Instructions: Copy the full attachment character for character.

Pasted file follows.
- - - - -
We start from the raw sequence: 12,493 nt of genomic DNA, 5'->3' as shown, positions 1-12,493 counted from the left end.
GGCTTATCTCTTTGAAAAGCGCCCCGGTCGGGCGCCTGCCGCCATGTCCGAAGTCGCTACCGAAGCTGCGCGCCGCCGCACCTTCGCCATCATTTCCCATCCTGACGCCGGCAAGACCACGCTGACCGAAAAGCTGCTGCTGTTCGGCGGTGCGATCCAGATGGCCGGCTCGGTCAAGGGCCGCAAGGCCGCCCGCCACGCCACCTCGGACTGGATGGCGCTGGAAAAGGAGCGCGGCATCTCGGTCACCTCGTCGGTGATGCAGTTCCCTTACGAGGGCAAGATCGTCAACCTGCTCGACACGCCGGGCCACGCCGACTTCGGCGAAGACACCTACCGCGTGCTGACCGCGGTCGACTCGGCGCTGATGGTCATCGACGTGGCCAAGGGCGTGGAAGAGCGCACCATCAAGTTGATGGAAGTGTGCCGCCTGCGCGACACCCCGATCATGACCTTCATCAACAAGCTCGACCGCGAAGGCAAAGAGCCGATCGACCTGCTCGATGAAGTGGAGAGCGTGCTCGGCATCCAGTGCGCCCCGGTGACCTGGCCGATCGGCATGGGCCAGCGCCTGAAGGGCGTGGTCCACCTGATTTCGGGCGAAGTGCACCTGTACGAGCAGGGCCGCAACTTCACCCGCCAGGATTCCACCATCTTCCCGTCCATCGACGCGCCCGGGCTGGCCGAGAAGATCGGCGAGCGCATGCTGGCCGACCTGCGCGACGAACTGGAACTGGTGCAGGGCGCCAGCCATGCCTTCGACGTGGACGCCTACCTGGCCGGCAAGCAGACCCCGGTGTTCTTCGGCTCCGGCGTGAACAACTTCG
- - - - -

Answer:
We start from the raw sequence: 12,493 nt of genomic DNA, 5'->3' as shown, positions 1-12,493 counted from the left end.
GGCTTATCTCTTTGAAAAGCGCCCCGGTCGGGCGCCTGCCGCCATGTCCGAAGTCGCTACCGAAGCTGCGCGCCGCCGCACCTTCGCCATCATTTCCCATCCTGACGCCGGCAAGACCACGCTGACCGAAAAGCTGCTGCTGTTCGGCGGTGCGATCCAGATGGCCGGCTCGGTCAAGGGCCGCAAGGCCGCCCGCCACGCCACCTCGGACTGGATGGCGCTGGAAAAGGAGCGCGGCATCTCGGTCACCTCGTCGGTGATGCAGTTCCCTTACGAGGGCAAGATCGTCAACCTGCTCGACACGCCGGGCCACGCCGACTTCGGCGAAGACACCTACCGCGTGCTGACCGCGGTCGACTCGGCGCTGATGGTCATCGACGTGGCCAAGGGCGTGGAAGAGCGCACCATCAAGTTGATGGAAGTGTGCCGCCTGCGCGACACCCCGATCATGACCTTCATCAACAAGCTCGACCGCGAAGGCAAAGAGCCGATCGACCTGCTCGATGAAGTGGAGAGCGTGCTCGGCATCCAGTGCGCCCCGGTGACCTGGCCGATCGGCATGGGCCAGCGCCTGAAGGGCGTGGTCCACCTGATTTCGGGCGAAGTGCACCTGTACGAGCAGGGCCGCAACTTCACCCGCCAGGATTCCACCATCTTCCCGTCCATCGACGCGCCCGGGCTGGCCGAGAAGATCGGCGAGCGCATGCTGGCCGACCTGCGCGACGAACTGGAACTGGTGCAGGGCGCCAGCCATGCCTTCGACGTGGACGCCTACCTGGCCGGCAAGCAGACCCCGGTGTTCTTCGGCTCCGGCGTGAACAACTTCG